Cary Peppermint

published: April, 2001

This short interview is part of a small set of interviews I did for a semi-ironic text about net art in the home called 'The Interior of Net Art,' which is also on this site. The goal of the interview is to find out how artists working with the Internet think their work could be exhibited in physical space, and also whether they think it could be sold. These questions have been hovering around net art from the mid-nineties. The artists and art examples in 'The Interior of Net Art' show a great variety of apporaches and opinions.

The grammar and spelling errors in this interview are not accidental, but part of Peppermint's writing style at the time.

 Peppermint Cary

JB: How do you feel about physical exhibitions of net art in general?

Peppermint: at this point i believe the internet is an "effective medium" for art more often when it is NOT considered a medium at all but more of a phenomenon. the success of my work relies on my insistence of the impossibility of ever producing "meaning" or rather a simple value sign i.e., one or zero, a yes or a no. the danger of the word "interaction" is that it currently results in a binaristic and inescapable stronghold and is a word overly-associated with the attempts to identify or herald the redemptive powers of the internet or net art. i feel close to "net art" when i imagine the internet more as a collective "falling apart"(restless). if this is a falling into the "idea" of the internet instead of the "internet itself" and this "idea" assumes physical manifestations then all the better. these days i am thinking the most "sincere" way to approach the internet and net art is attempt to get at most specifically "what the internet does" and one thing it does is "accelerate the dissemination of information". the net artist's allowance of the many forms their information takes and the net artist's admission that the "success" of their work might be only in that "it did take forms", attain movement and dwell beyond its initializing sequence(life).

JB: How do you see the exhibition of your work: does it for example act as a simple representation of what you make, does it 'extend' the work in some way, does it change the work or are there other effects I don't mention?

Peppermint: maybe in the first question i have skirted this...

JB: What is the ideal way to you to exhibit your work in a physical exhibition?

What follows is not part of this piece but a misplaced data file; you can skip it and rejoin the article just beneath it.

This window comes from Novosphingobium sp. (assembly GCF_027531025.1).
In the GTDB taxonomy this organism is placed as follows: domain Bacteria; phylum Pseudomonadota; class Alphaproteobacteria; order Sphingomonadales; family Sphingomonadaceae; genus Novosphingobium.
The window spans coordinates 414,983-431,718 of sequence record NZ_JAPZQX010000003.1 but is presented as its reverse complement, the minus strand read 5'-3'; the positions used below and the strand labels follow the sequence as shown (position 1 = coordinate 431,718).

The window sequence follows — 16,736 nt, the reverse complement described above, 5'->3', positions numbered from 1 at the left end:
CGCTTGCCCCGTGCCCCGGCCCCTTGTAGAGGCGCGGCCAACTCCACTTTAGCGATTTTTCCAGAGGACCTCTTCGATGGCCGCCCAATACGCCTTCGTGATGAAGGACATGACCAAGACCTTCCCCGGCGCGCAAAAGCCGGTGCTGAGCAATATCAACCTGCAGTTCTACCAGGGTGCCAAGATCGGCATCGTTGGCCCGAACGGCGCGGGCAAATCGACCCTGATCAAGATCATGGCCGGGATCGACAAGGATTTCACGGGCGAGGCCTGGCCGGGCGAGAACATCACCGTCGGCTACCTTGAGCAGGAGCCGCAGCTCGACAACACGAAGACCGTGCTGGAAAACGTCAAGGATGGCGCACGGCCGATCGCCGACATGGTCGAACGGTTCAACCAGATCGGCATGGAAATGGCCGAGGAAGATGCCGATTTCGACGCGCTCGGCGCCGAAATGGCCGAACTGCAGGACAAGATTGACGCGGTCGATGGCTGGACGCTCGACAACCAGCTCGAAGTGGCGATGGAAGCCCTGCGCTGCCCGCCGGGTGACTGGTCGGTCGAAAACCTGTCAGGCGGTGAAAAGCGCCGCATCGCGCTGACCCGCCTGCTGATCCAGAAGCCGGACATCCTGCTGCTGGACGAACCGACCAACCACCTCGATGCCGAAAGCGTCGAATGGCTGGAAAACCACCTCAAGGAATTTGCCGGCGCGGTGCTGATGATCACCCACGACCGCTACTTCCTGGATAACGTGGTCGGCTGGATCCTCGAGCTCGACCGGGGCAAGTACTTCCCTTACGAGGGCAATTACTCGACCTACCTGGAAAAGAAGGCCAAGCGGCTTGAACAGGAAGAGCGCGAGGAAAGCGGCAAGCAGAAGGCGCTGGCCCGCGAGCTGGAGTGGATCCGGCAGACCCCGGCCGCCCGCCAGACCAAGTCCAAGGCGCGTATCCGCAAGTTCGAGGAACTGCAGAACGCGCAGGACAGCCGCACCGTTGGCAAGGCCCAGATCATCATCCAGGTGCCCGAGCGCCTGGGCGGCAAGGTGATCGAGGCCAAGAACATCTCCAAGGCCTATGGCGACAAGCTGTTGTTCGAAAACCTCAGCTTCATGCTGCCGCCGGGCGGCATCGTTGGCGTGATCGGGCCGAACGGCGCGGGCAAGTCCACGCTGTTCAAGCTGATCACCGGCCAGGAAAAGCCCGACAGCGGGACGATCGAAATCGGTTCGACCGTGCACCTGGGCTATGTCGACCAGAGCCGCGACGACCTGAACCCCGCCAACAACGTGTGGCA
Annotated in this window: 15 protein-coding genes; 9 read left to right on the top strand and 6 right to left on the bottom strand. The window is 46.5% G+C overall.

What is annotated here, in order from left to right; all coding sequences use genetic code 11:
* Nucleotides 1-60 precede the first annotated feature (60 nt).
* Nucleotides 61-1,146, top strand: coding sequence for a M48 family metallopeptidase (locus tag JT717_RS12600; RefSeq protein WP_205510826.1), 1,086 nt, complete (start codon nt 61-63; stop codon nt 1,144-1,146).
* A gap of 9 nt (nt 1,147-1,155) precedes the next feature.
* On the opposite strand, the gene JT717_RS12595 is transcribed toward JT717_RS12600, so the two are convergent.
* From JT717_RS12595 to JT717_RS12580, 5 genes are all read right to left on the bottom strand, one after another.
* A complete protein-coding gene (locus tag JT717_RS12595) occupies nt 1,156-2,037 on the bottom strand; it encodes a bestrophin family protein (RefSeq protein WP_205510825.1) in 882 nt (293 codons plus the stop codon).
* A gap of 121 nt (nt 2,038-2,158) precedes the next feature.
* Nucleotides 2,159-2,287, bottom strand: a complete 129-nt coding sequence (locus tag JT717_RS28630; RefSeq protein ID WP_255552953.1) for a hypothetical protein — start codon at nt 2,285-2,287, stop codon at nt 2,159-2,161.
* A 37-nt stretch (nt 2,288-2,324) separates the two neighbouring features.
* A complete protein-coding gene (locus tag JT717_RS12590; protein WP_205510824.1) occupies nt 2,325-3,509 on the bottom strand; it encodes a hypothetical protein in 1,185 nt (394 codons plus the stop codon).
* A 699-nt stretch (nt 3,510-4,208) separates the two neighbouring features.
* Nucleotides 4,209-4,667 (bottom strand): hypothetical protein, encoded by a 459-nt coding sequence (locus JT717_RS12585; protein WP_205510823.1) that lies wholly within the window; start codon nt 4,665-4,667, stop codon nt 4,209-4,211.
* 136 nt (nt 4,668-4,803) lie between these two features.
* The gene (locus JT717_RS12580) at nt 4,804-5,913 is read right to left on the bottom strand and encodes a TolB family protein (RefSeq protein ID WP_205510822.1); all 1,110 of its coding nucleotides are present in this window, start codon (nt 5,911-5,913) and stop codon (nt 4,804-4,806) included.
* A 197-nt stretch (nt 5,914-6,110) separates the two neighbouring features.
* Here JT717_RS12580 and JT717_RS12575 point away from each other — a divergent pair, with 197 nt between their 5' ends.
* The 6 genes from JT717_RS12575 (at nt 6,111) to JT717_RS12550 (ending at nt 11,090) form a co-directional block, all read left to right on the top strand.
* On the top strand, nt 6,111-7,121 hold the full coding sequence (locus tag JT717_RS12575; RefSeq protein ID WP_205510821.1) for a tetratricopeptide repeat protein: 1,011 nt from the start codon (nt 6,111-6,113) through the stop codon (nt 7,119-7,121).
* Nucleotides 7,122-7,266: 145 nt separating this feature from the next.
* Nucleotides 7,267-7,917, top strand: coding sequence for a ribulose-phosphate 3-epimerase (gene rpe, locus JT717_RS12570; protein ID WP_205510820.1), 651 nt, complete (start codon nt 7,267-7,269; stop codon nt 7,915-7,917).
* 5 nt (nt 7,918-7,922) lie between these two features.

Peppermint: for me to exhibit work in a physical exhibition is at this point is entirely dependent on if the physical work is informed by "the idea of the internet." my work has always "networked" into and around both the physical and the internet. this is integral to my continuing discourse around the word *"exposure." the word "exposure" continues to reveal itself on a multitude of levels and helps me to understand the ways net art can present itself as a "coherent", "sensible" almost dependable instance within the network though only in intermittent bursts or "packets." these are fleeting moments where "something" congeals and reveals an otherwise expansive "nothingness" of data with cloudy origins, data without destination.

and so... net art it can take the form of photos, video, homemade psycho-active drugs (yes it has recently:) or a laptop alone in a cornfield attempting communication with chickens. getting back to the specifics of the question, the ideal way to exhibit in the physical is for the net artist not to simply convert the work into physical components, but instead to allow the work to "network" itself (as a life form of sorts) into recombinate autonomous nodes that act as carriers of the initial information.

*note: i first encountered the word exposure as simple analogy to the photographic plate and as related to paul virilio's aesthetics of disappearance

JB: If you were asked to make some kind of experimental set up to exhibit your work in, what kind of thing could we expect?

Peppermint: a space unlike a typical white-walled gallery and instead permissive and capable of encouraging destruction or maybe just encouraging the imagination of destruction. .... sorry i saved this one for last and it is late here:)

JB: What would your ideal exhibition catalogue look like?

Peppermint: it would model itself on the exaggerated forms of the commercial and commercial advertising i.e., it would seek simulate the excess of capital and appear in numerous languages, mediums and formats, e.g. print, net, cd, video etc. the important difference is that unlike the mass proliferation of advertising texts immediate, "unpublished" & forgettable these exhibition catalogues would be an "overexposure" for the exclusive purpose of public archive and this would possibly encourage their awkward availability for future exposures research.

JB: Do you think it is necessary to approach the audience of a physical exhibition in a different way then an online audience? If yes, what is the difference? (This question relates to your work, and not to net art in general)

Peppermint: i think of all situations as performance and all situations as quite similar in the sense that performance is an enacting or a openness toward the "living of ideas" (concepts). so then performance is a process that goes on uninterrupted for the duration of a lifetime and so through performance i begin to understand myself better subsequently allowing me greater points of departure for improvisation and greater "networked" restless admissions.

hmmm... i think what i have just described may in fact be my employment of "faith" in my performative process. so possibly in both the online and the physical manifestations of my performance the similarity is "faith". The online being "faith of greater distance" and the physical being "faith of proximity."